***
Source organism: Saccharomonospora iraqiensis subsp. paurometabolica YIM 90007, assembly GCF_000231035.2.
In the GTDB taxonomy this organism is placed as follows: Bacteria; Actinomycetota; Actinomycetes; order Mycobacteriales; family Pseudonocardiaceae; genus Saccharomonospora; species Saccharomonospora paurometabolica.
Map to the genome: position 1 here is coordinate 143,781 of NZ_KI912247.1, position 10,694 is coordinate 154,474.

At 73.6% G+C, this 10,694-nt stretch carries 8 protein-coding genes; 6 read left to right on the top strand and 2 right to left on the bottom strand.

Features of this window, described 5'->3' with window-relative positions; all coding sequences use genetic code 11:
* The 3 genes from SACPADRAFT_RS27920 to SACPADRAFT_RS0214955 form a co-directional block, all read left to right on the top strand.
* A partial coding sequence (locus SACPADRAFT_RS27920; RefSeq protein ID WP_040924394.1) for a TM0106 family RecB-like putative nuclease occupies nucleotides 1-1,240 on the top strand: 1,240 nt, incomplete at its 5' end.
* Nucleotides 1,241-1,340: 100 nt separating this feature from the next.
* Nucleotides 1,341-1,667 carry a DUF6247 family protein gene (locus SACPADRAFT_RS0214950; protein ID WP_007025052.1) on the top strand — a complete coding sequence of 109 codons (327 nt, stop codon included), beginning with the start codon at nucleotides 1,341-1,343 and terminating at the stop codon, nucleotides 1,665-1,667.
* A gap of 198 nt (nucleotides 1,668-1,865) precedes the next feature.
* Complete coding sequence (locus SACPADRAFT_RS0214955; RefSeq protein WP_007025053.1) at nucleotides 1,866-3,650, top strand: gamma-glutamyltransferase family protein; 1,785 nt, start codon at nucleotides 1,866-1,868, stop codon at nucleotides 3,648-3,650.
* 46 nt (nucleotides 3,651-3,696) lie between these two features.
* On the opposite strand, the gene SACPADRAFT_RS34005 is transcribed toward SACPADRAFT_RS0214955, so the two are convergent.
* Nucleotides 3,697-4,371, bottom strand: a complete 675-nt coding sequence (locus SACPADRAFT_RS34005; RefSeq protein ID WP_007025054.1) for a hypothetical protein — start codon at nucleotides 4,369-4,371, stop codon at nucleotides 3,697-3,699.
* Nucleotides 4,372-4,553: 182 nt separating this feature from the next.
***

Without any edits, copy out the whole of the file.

Source organism: Saccharomonospora iraqiensis subsp. paurometabolica YIM 90007, assembly GCF_000231035.2.
In the GTDB taxonomy this organism is placed as follows: Bacteria; Actinomycetota; Actinomycetes; order Mycobacteriales; family Pseudonocardiaceae; genus Saccharomonospora; species Saccharomonospora paurometabolica.
Map to the genome: position 1 here is coordinate 143,781 of NZ_KI912247.1, position 10,694 is coordinate 154,474.

At 73.6% G+C, this 10,694-nt stretch carries 8 protein-coding genes; 6 read left to right on the top strand and 2 right to left on the bottom strand.

Features of this window, described 5'->3' with window-relative positions; all coding sequences use genetic code 11:
* The 3 genes from SACPADRAFT_RS27920 to SACPADRAFT_RS0214955 form a co-directional block, all read left to right on the top strand.
* A partial coding sequence (locus SACPADRAFT_RS27920; RefSeq protein ID WP_040924394.1) for a TM0106 family RecB-like putative nuclease occupies nucleotides 1-1,240 on the top strand: 1,240 nt, incomplete at its 5' end.
* Nucleotides 1,241-1,340: 100 nt separating this feature from the next.
* Nucleotides 1,341-1,667 carry a DUF6247 family protein gene (locus SACPADRAFT_RS0214950; protein ID WP_007025052.1) on the top strand — a complete coding sequence of 109 codons (327 nt, stop codon included), beginning with the start codon at nucleotides 1,341-1,343 and terminating at the stop codon, nucleotides 1,665-1,667.
* A gap of 198 nt (nucleotides 1,668-1,865) precedes the next feature.
* Complete coding sequence (locus SACPADRAFT_RS0214955; RefSeq protein WP_007025053.1) at nucleotides 1,866-3,650, top strand: gamma-glutamyltransferase family protein; 1,785 nt, start codon at nucleotides 1,866-1,868, stop codon at nucleotides 3,648-3,650.
* 46 nt (nucleotides 3,651-3,696) lie between these two features.
* On the opposite strand, the gene SACPADRAFT_RS34005 is transcribed toward SACPADRAFT_RS0214955, so the two are convergent.
* Nucleotides 3,697-4,371, bottom strand: a complete 675-nt coding sequence (locus SACPADRAFT_RS34005; RefSeq protein ID WP_007025054.1) for a hypothetical protein — start codon at nucleotides 4,369-4,371, stop codon at nucleotides 3,697-3,699.
* Nucleotides 4,372-4,553: 182 nt separating this feature from the next.